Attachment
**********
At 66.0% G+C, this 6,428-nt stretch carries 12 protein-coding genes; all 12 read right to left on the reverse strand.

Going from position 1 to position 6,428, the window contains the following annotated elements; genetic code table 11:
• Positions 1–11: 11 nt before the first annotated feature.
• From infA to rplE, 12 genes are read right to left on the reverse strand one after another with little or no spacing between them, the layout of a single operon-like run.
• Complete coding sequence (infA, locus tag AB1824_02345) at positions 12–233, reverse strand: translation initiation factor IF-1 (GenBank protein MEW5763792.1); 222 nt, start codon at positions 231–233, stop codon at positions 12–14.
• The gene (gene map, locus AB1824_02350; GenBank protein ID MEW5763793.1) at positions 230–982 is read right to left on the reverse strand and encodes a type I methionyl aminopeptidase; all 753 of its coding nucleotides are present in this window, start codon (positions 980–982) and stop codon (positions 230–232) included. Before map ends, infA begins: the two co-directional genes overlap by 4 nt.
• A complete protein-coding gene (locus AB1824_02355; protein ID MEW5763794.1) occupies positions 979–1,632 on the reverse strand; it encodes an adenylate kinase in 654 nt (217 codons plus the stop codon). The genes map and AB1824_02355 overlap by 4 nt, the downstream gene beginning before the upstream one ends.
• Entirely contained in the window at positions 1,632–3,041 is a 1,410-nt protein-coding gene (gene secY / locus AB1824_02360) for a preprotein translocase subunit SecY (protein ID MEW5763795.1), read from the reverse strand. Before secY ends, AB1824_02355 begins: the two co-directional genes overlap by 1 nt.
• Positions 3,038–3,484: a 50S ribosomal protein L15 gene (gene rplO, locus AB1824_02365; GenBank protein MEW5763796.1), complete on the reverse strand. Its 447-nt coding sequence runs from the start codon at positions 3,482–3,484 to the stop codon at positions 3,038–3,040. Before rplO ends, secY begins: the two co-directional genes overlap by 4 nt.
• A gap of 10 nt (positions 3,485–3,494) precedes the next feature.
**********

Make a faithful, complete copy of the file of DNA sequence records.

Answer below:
At 66.0% G+C, this 6,428-nt stretch carries 12 protein-coding genes; all 12 read right to left on the reverse strand.

Going from position 1 to position 6,428, the window contains the following annotated elements; genetic code table 11:
• Positions 1–11: 11 nt before the first annotated feature.
• From infA to rplE, 12 genes are read right to left on the reverse strand one after another with little or no spacing between them, the layout of a single operon-like run.
• Complete coding sequence (infA, locus tag AB1824_02345) at positions 12–233, reverse strand: translation initiation factor IF-1 (GenBank protein MEW5763792.1); 222 nt, start codon at positions 231–233, stop codon at positions 12–14.
• The gene (gene map, locus AB1824_02350; GenBank protein ID MEW5763793.1) at positions 230–982 is read right to left on the reverse strand and encodes a type I methionyl aminopeptidase; all 753 of its coding nucleotides are present in this window, start codon (positions 980–982) and stop codon (positions 230–232) included. Before map ends, infA begins: the two co-directional genes overlap by 4 nt.
• A complete protein-coding gene (locus AB1824_02355; protein ID MEW5763794.1) occupies positions 979–1,632 on the reverse strand; it encodes an adenylate kinase in 654 nt (217 codons plus the stop codon). The genes map and AB1824_02355 overlap by 4 nt, the downstream gene beginning before the upstream one ends.
• Entirely contained in the window at positions 1,632–3,041 is a 1,410-nt protein-coding gene (gene secY / locus AB1824_02360) for a preprotein translocase subunit SecY (protein ID MEW5763795.1), read from the reverse strand. Before secY ends, AB1824_02355 begins: the two co-directional genes overlap by 1 nt.
• Positions 3,038–3,484: a 50S ribosomal protein L15 gene (gene rplO, locus AB1824_02365; GenBank protein MEW5763796.1), complete on the reverse strand. Its 447-nt coding sequence runs from the start codon at positions 3,482–3,484 to the stop codon at positions 3,038–3,040. Before rplO ends, secY begins: the two co-directional genes overlap by 4 nt.
• A gap of 10 nt (positions 3,485–3,494) precedes the next feature.